A Freudian Interpretation of Candide
Voltaire’s Candide is a humorous work depicting the misadventures of a German man who has fallen from pseudo-nobility and is forced to roam the world in search for his love and his identity. In his adventures, he encounters massive fits of violence, both inflicted by himself onto others, and by those around him. This huge amount of violent behavior brings about startling questions about morality and justice in Voltaire’s time. It becomes apparent that Candide, among other things, is a satire which focuses on justice. Sigmund Freud, the noted psychologist, came up with the idea three states of consciousness: the id, which is the instinctive quality of humans; the ego, which is human rationale; and the superego, which is a person’s morality, or conscience. The characters and actions of Candide can easily be classified into these three states of consciousness to determine much of what Voltaire satirized in his work.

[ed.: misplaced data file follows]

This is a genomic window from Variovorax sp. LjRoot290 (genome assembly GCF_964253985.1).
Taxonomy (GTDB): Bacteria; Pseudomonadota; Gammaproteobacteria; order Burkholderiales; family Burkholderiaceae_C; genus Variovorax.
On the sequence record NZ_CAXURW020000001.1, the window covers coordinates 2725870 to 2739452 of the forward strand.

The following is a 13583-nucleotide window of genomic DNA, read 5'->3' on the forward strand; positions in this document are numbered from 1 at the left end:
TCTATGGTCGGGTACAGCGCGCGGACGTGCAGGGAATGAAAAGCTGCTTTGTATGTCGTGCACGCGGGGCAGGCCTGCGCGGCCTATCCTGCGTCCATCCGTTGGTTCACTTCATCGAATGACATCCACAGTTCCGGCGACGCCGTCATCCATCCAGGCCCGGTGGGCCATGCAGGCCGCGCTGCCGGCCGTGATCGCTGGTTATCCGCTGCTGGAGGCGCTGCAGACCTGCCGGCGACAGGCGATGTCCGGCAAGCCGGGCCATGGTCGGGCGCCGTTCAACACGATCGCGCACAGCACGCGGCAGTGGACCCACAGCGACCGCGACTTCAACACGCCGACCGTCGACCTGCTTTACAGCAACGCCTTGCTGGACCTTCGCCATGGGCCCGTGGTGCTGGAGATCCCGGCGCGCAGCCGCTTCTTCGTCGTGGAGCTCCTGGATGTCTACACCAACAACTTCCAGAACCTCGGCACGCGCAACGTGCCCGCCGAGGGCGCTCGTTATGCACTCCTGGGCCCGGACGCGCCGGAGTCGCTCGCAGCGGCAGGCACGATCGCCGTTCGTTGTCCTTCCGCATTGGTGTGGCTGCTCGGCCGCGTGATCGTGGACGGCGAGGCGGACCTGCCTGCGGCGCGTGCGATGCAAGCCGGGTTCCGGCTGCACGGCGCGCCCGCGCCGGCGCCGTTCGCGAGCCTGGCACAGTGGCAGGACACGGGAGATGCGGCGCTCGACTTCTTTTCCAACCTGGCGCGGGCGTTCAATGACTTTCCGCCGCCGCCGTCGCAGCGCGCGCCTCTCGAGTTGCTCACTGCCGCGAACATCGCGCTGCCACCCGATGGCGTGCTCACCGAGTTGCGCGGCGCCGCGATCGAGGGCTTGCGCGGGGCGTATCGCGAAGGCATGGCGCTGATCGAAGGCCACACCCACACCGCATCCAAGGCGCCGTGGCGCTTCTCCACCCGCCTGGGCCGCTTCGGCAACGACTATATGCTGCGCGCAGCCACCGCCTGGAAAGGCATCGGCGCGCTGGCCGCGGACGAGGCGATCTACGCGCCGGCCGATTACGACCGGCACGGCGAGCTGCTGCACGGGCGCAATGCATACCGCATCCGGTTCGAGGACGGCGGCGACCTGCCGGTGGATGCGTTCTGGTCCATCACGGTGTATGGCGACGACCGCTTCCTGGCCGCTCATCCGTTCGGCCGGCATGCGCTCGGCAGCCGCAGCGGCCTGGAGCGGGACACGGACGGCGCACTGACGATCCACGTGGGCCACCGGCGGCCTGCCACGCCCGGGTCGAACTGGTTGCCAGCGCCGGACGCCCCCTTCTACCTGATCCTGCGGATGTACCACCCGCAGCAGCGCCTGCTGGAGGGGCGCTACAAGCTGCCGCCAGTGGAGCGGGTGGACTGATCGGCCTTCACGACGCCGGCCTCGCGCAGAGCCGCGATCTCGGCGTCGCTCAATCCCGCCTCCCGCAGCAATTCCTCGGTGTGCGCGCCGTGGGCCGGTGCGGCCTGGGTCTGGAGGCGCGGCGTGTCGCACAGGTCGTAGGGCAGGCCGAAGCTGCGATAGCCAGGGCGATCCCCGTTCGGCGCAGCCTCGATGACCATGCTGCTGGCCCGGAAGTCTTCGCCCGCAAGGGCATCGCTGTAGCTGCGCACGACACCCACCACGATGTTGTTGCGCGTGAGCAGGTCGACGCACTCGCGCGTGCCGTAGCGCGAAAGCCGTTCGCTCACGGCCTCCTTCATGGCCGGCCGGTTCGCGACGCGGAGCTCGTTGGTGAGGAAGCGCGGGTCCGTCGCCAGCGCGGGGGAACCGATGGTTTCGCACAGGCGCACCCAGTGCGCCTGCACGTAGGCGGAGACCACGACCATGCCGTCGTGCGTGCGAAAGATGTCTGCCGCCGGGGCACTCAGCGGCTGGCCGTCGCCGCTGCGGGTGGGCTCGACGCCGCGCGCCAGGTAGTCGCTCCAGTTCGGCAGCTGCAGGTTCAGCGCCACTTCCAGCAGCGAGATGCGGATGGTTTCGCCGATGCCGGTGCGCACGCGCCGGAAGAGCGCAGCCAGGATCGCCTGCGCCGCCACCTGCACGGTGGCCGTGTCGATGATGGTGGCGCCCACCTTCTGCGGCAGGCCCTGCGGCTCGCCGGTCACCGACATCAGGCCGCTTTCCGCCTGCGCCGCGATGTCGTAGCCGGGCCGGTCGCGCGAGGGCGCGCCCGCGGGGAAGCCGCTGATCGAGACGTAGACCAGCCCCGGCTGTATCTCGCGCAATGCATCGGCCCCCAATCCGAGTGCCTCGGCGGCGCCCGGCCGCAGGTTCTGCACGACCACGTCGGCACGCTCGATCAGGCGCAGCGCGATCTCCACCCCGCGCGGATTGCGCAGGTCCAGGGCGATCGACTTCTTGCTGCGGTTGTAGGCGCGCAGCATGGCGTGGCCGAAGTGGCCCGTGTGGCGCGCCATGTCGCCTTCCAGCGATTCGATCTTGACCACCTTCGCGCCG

The middle group of the conscious states, the ego, is the medium of the brain. It is the bridge from the outside world to the inner workings of the mind. It is also the rational portion of the psyche, relying on reason. From the narrative, which is notably biased toward Candide’s point of view, the obvious symbol of the ego is Pangloss, the philosopher. He is Candide’s idol, and the model of right-thinking among the main characters, despite appearing as an utter buffoon to both the audience and the other characters with his hypotheses that all things are “for the best.” Also distorted views of the ego are apparent in most of the major characters, including Candide and Cunegonde, most notably. Although they are hardly the pictures of rationale, the...
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...p in their own personal El Dorado, the microcosmic garden. An Edenic farm becomes their new home. On the other hand, the rest of society is forced to live with the monstrosity that it has created of itself. Candide and his friends can live in peace for the rest of their existence while the rest of humanity, including perhaps even the real El Dorado, must suffer its own set of consequences.
Voltaire is obviously satirizing the period’s view of justice. He makes his points through biting sarcasm using the reversed roles of what he feels should be. These points are unstated, but painstakingly simple and clear. He was obviously hoping to reform the systems of the time. These ideas of reform are made even clearer by Freud’s ideas. Voltaire tries to refocus society’s efforts on morality and thinking, rather than tradition and blind submissions.
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